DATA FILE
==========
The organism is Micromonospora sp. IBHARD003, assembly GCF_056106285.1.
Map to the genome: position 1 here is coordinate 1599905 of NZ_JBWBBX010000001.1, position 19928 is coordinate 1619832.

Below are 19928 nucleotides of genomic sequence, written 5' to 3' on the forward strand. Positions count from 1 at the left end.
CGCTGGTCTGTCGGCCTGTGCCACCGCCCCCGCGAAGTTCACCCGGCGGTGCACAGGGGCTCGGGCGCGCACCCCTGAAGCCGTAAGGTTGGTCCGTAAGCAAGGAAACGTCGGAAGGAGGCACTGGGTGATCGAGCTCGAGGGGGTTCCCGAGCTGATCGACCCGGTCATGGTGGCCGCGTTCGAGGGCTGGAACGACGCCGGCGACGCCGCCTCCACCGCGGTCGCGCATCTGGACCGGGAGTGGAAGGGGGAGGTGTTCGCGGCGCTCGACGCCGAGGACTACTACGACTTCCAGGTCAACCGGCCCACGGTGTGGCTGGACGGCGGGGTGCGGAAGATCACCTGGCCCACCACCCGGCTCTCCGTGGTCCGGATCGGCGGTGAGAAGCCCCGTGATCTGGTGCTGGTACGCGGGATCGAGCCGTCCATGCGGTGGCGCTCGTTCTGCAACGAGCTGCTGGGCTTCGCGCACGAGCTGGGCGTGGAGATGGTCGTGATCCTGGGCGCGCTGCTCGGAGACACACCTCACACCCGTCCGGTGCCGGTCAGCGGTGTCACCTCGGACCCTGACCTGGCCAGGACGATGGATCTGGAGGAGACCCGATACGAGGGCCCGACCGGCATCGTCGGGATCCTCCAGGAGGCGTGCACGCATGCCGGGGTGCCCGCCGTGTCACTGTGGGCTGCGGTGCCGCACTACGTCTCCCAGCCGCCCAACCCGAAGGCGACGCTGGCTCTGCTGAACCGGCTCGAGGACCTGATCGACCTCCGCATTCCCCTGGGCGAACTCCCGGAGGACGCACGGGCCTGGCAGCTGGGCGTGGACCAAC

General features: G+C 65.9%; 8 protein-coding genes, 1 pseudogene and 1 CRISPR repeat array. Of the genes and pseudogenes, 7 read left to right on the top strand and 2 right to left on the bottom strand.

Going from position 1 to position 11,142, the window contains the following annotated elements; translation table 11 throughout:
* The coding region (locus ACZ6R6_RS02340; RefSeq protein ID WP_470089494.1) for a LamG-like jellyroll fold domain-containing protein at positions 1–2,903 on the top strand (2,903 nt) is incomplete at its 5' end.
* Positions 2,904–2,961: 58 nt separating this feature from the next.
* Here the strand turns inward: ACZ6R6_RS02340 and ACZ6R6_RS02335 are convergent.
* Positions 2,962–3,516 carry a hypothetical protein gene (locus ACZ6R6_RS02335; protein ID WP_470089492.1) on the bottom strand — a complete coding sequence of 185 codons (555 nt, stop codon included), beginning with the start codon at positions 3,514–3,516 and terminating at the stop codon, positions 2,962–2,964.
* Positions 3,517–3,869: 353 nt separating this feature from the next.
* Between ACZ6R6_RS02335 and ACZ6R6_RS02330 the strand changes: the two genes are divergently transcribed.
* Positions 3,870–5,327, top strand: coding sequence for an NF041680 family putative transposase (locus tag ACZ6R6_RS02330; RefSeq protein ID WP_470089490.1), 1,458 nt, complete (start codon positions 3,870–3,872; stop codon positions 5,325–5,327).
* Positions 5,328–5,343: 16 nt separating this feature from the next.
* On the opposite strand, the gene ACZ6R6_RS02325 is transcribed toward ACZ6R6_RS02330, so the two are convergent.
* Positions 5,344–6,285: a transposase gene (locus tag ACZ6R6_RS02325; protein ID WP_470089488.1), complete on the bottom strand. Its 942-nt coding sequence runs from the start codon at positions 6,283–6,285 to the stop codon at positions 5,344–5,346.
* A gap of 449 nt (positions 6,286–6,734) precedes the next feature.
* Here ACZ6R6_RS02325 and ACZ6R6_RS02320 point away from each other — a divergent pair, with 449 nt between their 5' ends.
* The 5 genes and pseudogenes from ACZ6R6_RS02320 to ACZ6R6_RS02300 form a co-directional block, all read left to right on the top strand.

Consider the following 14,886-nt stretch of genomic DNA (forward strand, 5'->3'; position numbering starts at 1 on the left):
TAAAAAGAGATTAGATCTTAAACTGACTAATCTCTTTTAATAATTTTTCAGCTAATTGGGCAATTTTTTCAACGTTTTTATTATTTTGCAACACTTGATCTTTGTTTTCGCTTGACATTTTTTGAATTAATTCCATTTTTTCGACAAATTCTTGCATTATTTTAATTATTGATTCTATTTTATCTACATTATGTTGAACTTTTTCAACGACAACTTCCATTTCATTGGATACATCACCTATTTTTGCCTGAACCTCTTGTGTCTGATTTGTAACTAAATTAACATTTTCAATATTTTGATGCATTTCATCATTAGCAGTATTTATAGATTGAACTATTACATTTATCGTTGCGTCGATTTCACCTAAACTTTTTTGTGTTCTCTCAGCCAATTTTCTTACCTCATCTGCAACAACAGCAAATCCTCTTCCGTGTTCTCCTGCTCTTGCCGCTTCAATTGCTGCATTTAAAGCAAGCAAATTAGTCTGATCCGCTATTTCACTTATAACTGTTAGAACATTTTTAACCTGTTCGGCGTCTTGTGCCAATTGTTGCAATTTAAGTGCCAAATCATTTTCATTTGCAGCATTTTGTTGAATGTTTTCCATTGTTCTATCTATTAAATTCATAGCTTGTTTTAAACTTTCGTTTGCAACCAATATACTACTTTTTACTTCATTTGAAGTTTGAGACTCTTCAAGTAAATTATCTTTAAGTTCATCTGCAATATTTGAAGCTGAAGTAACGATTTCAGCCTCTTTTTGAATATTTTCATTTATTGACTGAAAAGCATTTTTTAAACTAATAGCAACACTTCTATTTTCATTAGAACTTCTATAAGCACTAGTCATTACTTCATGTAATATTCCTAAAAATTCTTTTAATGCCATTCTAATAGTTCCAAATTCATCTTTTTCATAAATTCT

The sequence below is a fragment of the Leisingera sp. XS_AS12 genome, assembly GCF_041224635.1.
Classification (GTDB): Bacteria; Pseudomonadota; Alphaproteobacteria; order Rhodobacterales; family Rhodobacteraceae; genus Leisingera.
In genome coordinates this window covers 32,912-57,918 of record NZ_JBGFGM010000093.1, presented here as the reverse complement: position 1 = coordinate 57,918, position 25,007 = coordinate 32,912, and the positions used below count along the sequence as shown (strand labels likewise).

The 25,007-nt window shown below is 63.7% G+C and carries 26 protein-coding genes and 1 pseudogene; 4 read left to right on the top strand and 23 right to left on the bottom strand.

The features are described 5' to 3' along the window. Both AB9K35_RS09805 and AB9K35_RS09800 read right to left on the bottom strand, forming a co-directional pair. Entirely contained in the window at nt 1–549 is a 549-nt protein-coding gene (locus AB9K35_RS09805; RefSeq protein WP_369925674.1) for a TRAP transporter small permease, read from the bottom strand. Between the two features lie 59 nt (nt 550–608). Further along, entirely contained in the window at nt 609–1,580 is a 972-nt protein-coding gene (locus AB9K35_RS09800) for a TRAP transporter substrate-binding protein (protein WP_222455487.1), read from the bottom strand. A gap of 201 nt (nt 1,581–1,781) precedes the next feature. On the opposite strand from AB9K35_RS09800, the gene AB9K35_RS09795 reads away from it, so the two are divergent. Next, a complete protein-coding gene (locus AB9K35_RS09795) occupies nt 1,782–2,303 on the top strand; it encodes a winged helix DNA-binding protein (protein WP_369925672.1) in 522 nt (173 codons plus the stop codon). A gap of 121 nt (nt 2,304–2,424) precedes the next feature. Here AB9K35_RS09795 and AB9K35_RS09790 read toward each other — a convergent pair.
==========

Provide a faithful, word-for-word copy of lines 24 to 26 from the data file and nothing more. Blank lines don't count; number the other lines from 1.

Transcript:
In genome coordinates this window covers 32,912-57,918 of record NZ_JBGFGM010000093.1, presented here as the reverse complement: position 1 = coordinate 57,918, position 25,007 = coordinate 32,912, and the positions used below count along the sequence as shown (strand labels likewise).

The 25,007-nt window shown below is 63.7% G+C and carries 26 protein-coding genes and 1 pseudogene; 4 read left to right on the top strand and 23 right to left on the bottom strand.

The features are described 5' to 3' along the window. Both AB9K35_RS09805 and AB9K35_RS09800 read right to left on the bottom strand, forming a co-directional pair. Entirely contained in the window at nt 1–549 is a 549-nt protein-coding gene (locus AB9K35_RS09805; RefSeq protein WP_369925674.1) for a TRAP transporter small permease, read from the bottom strand. Between the two features lie 59 nt (nt 550–608). Further along, entirely contained in the window at nt 609–1,580 is a 972-nt protein-coding gene (locus AB9K35_RS09800) for a TRAP transporter substrate-binding protein (protein WP_222455487.1), read from the bottom strand. A gap of 201 nt (nt 1,581–1,781) precedes the next feature. On the opposite strand from AB9K35_RS09800, the gene AB9K35_RS09795 reads away from it, so the two are divergent. Next, a complete protein-coding gene (locus AB9K35_RS09795) occupies nt 1,782–2,303 on the top strand; it encodes a winged helix DNA-binding protein (protein WP_369925672.1) in 522 nt (173 codons plus the stop codon). A gap of 121 nt (nt 2,304–2,424) precedes the next feature. Here AB9K35_RS09795 and AB9K35_RS09790 read toward each other — a convergent pair.